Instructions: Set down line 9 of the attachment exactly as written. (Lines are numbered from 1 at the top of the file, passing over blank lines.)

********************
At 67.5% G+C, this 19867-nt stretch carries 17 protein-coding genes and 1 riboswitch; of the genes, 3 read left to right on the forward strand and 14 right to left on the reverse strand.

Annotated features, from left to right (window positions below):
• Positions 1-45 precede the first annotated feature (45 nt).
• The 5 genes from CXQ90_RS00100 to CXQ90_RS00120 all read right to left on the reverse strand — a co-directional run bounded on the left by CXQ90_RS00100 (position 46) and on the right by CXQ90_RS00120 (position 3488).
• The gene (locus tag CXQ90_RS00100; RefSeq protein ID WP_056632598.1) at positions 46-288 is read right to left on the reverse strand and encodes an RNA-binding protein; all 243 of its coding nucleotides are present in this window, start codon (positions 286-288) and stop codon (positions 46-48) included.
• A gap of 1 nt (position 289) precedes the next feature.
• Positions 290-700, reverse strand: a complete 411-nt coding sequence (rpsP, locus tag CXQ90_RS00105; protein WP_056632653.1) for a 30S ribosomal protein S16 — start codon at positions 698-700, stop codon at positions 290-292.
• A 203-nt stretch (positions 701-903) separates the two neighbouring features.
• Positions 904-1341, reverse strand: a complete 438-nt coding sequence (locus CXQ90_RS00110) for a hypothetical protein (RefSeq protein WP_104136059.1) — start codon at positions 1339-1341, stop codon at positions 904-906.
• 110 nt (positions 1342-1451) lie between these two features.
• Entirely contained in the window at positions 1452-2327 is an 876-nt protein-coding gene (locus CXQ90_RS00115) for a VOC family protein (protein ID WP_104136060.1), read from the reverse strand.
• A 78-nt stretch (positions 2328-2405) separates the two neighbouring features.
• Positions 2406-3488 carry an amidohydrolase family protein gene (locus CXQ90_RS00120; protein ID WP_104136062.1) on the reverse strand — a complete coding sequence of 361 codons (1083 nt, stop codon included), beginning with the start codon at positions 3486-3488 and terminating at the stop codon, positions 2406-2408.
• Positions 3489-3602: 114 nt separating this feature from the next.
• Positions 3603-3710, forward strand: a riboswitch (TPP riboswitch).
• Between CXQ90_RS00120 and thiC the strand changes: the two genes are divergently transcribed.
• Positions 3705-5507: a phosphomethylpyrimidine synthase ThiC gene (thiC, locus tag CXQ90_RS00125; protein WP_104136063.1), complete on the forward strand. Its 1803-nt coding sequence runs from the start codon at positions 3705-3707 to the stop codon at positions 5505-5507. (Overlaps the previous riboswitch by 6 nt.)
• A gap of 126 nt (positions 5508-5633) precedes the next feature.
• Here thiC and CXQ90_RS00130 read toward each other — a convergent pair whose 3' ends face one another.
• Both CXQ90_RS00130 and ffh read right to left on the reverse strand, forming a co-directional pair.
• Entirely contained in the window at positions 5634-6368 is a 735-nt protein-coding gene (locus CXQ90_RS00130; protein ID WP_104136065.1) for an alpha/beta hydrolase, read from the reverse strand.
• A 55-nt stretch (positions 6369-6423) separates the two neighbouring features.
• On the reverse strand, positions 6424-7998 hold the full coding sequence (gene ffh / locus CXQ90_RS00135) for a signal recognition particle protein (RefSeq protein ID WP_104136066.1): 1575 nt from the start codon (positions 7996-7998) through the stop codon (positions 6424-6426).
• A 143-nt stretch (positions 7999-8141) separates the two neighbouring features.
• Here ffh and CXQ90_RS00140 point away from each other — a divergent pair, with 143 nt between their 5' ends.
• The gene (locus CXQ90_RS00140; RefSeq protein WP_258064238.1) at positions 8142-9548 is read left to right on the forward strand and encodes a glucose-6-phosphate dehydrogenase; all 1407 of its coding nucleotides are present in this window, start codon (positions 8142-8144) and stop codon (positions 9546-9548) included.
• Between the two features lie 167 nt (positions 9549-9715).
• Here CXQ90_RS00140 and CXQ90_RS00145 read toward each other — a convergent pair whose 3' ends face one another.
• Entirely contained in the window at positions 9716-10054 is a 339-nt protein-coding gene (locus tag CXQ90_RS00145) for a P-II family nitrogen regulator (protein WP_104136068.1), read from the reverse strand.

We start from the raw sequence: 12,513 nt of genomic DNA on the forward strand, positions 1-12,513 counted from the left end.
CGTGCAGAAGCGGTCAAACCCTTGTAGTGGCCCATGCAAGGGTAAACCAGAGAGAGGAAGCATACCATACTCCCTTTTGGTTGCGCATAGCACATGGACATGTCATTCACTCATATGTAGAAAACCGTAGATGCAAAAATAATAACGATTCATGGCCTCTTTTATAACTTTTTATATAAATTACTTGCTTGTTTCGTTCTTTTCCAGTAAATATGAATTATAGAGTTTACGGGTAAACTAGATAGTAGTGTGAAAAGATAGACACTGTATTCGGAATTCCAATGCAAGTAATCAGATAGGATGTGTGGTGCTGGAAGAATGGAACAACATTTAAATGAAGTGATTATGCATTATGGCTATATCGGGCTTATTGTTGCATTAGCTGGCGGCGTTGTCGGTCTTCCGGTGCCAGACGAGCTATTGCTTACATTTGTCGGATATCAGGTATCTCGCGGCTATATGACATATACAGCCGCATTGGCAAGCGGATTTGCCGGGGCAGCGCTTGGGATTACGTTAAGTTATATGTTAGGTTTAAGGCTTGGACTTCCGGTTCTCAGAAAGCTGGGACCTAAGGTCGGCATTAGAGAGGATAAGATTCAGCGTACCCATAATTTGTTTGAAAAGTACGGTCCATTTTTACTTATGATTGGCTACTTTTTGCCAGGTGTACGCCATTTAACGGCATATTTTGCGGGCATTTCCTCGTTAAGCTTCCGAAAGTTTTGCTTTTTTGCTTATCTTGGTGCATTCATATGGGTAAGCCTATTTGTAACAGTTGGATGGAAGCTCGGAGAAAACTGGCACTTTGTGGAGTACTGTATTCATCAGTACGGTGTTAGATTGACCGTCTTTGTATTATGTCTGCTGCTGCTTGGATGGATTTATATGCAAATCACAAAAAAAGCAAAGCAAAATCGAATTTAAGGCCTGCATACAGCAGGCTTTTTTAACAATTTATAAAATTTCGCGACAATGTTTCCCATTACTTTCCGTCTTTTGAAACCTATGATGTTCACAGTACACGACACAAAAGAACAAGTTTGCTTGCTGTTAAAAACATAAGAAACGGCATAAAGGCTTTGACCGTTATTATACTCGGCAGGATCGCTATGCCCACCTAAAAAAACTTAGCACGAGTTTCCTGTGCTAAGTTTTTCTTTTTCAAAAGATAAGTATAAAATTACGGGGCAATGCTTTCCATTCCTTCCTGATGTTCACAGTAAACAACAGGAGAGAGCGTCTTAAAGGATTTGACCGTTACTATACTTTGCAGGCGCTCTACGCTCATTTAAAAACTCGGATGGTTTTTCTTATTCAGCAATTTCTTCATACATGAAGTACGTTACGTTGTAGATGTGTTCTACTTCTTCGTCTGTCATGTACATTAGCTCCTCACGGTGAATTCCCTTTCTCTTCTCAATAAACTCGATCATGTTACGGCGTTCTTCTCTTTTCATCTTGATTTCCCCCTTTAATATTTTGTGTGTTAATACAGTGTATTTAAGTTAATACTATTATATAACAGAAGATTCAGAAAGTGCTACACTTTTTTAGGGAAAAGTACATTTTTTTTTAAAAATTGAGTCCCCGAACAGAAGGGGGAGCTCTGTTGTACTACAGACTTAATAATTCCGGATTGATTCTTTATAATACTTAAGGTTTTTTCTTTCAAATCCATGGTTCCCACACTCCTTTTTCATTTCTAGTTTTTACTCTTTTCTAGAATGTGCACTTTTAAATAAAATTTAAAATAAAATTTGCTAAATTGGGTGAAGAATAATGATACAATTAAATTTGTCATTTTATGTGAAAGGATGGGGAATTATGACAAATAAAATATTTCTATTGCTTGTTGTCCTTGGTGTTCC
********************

• Positions 904-1341, reverse strand: a complete 438-nt coding sequence (locus CXQ90_RS00110) for a hypothetical protein (RefSeq protein WP_104136059.1) — start codon at positions 1339-1341, stop codon at positions 904-906.